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Fitness fans say, 'Let's just dance'

First, we heeded Jim Fixx's call and jogged to stay in shape. Then, we donned our leg warmers and aerobicized with Jane Fonda. We might have given kickboxing and Spinning a shot along the way, with a dollop of tai chi or Pilates thrown in for good measure. But these days, gyms look more and more like dance studios as fitness buffs merengue and plie their way to firm bodies.

Health clubs nationwide are increasingly offering workouts inspired by dance, from ballet, hula, hip-hop and salsa to just about everything in between. You'll find exercise classes set to live African drumming, country line dancing and even striptease. In Baltimore, many gym regulars fit a belly-dance class in between Body Pump and yoga.

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"It's come full circle," says local fitness club owner and nationally recognized aerobics instructor Lynne Brick. "It's a big trend in the industry to get back to our roots and get back to dance."

The trend can be ascribed in part to the aging of the baby boom generation -- boomers are seeking workouts that can help make up for years of high-impact exercise that wasn't particularly kind to their now middle-aged joints. And after years of health club workouts, veteran exercisers are simply looking for new and fun ways to stay in shape.

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With gym membership up 7 percent nationwide last year, International Health, Racquet & Sportsclub Association spokesman Bill Howland says gyms are just trying to keep up with their broadening demographic.

"There's an interest in something other than Jane Fonda aerobics and Arnold Schwarzenegger weightlifting," he says. "Nothing's wrong with either of those, but there are only so many people to whom that appeals."

Fitness experts generally believe that anything that gets people moving -- safely -- is a good thing. So why not dance, which is known to improve both coordination and balance in addition to providing a workout?

Just as the music world saw an explosion in the popularity of Latin performers, Latin-dance-based fitness is hot, hot, hot. The creators of Zumba, a workout that sets merengue, salsa and other international dance moves to high-energy music, claim to have sold some $20 million worth of videos since its infomercials began airing in June 2002.

Company president Alberto Aghion believes that in a war-torn world, people are tiring of aggressive, fight-style workouts like the once-hot Tae Bo.

Zumba, Aghion says, "is more like a party. You're having fun instead of fighting. You're dancing and not feeling like you're working out. But without realizing it, you're working all the major muscles. It's a blast."

(Locally, you can find Zumba classes in Silver Spring, taught by Debbie Wilson. For more information, call Wilson at 240-441-1049. For more information about Zumba, see the Web site www.zumba.com.)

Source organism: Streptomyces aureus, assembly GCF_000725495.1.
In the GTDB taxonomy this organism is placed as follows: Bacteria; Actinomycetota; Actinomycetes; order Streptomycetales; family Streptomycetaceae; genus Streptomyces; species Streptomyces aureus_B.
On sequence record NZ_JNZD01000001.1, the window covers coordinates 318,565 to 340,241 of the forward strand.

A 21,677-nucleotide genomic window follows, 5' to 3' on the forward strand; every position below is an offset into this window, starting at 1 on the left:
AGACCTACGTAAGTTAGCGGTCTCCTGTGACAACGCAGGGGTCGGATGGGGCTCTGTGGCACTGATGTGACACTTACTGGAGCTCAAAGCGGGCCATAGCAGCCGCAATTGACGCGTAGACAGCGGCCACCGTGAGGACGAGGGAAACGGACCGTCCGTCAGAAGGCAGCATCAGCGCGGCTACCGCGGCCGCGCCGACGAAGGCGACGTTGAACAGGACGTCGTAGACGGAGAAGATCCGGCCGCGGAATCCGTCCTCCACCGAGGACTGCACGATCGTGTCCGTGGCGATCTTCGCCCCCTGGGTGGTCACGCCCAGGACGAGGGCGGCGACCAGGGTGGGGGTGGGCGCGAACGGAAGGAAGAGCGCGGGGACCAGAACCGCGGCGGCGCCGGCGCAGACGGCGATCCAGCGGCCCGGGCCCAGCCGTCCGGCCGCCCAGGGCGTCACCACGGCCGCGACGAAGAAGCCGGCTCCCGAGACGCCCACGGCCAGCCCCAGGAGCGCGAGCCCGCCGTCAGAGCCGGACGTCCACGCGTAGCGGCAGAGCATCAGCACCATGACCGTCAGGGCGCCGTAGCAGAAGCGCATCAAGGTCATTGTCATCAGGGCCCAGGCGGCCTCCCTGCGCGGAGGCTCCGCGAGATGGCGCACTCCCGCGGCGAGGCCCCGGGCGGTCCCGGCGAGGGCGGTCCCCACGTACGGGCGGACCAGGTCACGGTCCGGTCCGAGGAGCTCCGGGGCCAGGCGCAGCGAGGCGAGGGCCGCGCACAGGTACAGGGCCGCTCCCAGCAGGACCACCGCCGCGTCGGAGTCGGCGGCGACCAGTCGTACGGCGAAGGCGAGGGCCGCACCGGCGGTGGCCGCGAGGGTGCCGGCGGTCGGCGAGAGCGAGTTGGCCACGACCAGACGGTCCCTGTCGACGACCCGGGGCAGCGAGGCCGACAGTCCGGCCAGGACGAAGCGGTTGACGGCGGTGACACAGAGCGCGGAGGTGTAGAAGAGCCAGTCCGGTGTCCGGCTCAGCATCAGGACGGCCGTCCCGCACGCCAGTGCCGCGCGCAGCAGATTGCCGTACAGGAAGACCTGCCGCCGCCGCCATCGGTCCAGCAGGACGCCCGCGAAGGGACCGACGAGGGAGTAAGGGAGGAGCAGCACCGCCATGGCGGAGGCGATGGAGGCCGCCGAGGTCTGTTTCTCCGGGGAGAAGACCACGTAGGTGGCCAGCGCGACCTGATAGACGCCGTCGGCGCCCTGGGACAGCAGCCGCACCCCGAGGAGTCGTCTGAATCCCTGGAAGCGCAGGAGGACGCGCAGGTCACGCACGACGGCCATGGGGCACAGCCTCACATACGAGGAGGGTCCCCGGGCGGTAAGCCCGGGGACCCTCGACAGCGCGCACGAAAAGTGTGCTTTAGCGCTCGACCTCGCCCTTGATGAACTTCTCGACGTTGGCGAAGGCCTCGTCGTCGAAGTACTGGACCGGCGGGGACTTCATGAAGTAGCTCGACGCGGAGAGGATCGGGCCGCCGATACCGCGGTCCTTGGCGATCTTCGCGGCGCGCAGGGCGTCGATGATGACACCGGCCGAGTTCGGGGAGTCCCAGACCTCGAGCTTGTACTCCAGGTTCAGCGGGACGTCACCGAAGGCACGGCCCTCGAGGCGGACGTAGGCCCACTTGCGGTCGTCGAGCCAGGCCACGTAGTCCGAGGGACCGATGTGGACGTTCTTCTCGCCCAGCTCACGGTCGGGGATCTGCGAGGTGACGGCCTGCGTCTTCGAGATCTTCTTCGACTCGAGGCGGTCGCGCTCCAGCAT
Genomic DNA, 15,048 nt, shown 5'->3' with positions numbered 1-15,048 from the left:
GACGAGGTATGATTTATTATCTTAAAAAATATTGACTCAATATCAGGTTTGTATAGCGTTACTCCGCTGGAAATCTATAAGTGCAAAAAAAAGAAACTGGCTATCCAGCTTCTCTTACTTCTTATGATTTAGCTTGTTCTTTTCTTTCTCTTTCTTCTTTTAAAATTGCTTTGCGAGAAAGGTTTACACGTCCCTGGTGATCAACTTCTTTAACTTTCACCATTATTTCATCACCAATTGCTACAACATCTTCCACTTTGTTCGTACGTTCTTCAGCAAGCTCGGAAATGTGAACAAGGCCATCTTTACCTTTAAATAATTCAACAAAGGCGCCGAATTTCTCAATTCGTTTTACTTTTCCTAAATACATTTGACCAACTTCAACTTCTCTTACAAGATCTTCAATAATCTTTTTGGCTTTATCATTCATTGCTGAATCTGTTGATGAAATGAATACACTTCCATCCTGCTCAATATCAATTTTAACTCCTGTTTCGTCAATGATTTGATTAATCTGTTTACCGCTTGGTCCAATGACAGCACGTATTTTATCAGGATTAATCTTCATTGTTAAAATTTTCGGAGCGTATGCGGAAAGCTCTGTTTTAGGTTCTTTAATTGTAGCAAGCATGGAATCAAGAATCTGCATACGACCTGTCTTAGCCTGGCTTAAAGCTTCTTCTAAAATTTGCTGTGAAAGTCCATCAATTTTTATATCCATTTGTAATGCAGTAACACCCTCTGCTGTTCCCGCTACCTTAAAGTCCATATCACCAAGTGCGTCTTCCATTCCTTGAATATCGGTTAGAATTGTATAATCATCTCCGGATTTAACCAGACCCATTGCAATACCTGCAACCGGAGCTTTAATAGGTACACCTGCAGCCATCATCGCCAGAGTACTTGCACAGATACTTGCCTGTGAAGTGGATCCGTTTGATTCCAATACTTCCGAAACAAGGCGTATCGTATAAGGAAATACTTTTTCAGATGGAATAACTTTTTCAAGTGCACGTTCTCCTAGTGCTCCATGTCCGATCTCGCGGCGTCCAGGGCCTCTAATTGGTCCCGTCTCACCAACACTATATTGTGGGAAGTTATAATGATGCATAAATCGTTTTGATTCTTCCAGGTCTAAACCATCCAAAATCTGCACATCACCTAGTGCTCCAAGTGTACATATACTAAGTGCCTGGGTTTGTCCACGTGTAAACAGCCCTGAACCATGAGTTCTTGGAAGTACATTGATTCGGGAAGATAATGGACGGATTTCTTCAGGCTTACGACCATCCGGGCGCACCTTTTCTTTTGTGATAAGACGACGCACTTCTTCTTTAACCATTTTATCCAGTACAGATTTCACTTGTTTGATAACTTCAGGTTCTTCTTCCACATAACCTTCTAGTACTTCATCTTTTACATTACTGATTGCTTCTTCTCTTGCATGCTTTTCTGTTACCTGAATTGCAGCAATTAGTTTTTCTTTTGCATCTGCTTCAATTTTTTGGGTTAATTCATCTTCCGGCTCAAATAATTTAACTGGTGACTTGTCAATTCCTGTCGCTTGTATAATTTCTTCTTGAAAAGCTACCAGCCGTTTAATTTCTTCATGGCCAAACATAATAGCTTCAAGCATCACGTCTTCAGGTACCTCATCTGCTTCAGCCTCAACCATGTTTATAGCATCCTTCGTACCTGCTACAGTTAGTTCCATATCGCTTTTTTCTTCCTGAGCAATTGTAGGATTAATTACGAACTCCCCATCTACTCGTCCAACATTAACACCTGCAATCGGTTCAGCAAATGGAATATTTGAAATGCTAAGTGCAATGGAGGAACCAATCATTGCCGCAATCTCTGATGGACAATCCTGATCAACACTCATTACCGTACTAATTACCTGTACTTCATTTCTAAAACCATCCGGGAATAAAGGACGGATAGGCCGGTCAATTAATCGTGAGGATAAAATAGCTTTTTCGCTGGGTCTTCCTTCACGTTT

Those more classically minded might turn to the New York City Ballet Workout, available on video and in many gyms nationwide, although not currently in Maryland.

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Why ballet? "You see dancers walking down the street and you notice the posture, the alignment, the tone, the muscles being very long and lean, the grace and poise," says New York City Ballet Workout manager and former ballerina Kate Solmssen. "People see that and think, 'I'm not getting that in my workout!' "

The workout, Solmssen explains, won't teach you how to dance Swan Lake. Rather, it uses ballet techniques "to give people overall better fitness capability. To move better in everyday life and feel more aligned, to have better self-esteem and enhance their bodies. It's great variety for cross training."

A rival program called Balletone is available at some area gyms, including Meadow Mill Athletic Club and LifeBridge Health & Fitness, where members "went through withdrawal" when the popular class was temporarily suspended, says LifeBridge's Shelley Seff. Solmssen points out that only those with extensive ballet training can be authorized to teach her workout, while dance background is encouraged but not required for Balletone instructors.

And then there's belly dance. About three years ago, local teacher Piper Reid Hunt of Halethorpe noticed a sudden spike of students taking her classes for a workout rather than as an art form. But she's not complaining.

"[It's] just one more chance for people to find out how beautiful and gorgeous it is," says Hunt, whose classes at Meadow Mill Athletic Club are open to non-gym members as well.

"I absolutely love it," says belly-dance student Emily Frye, 28, a first-grade teacher from Hampden who works out at Meadow Mill. "It's a very good confidence-builder. It makes you very in tune with your body and very aware of your body."

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Resources

If you'd like to give dance-based fitness a try but would rather do so in the privacy of your own living room, some of the most popular workouts are available on video, including:

* The New York City Ballet Workout. After publishing a workout book in 1997, the ballet created its first video in 2001. A sequel was released in May. Set to classical music, the sequel includes a 60-minute workout and a chance to learn some simple choreography from George Balanchine's Tarantella. A VHS tape is $14.95; DVD is $24.95. www.nycballet.com.

* Zumba. High-energy Latin dance exercise tapes created by Colombian fitness instructor Alberto "Beto" Perez. (The story goes that he forgot his tapes for an aerobics class one day and stuck in the salsa music that was in his bag.) For more information or to buy tapes, visit www.zumba.com. A two-volume set including a resistance-training Dyna-Band is $37.99 on VHS or DVD.


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